Located near Almyro in the foothills of Mount Othryos and at a height of just 130 metres above the sea, the Zerelia Lakes are hardly known to anyone barring the locals, in spite of their unusual shape and the manner in which they were formed, which makes them unique in Greece and one of the few of their kind in Europe and the world.
Small and perfectly round, they are believed to be crater lakes formed by the fall of meteorites during the Holocene, between 8,000 and 12,000 years ago. The size of the meteorite fragments that hit the earth is estimated at around 10-30 metres across.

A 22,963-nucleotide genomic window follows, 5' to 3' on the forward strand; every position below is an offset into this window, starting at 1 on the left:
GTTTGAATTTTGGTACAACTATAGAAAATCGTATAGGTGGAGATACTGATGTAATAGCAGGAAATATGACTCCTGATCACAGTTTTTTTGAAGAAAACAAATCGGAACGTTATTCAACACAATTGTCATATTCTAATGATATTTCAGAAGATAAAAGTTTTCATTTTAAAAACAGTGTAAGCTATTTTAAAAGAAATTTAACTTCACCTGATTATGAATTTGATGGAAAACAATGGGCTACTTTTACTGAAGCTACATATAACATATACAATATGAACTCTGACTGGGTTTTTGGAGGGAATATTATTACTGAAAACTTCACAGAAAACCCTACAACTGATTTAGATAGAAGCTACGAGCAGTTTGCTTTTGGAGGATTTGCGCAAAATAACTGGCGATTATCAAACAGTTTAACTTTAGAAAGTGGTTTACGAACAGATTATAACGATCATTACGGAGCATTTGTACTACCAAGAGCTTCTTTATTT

Both can be easily reached from Almyros, which is about four kilometres away. Big Zerelia has a diameter of about 250 metres and is about eight metres deep, while Small Zerelia has a diameter of 150 metres and a depth of six metres, while the bottom of both is plate-shaped.
There are no more than 40 such locations in Europe and 178 worldwide, while the area also has archaeological remains of a Bronze-age prehistoric settlement at a distance of 200 metres from the lakes.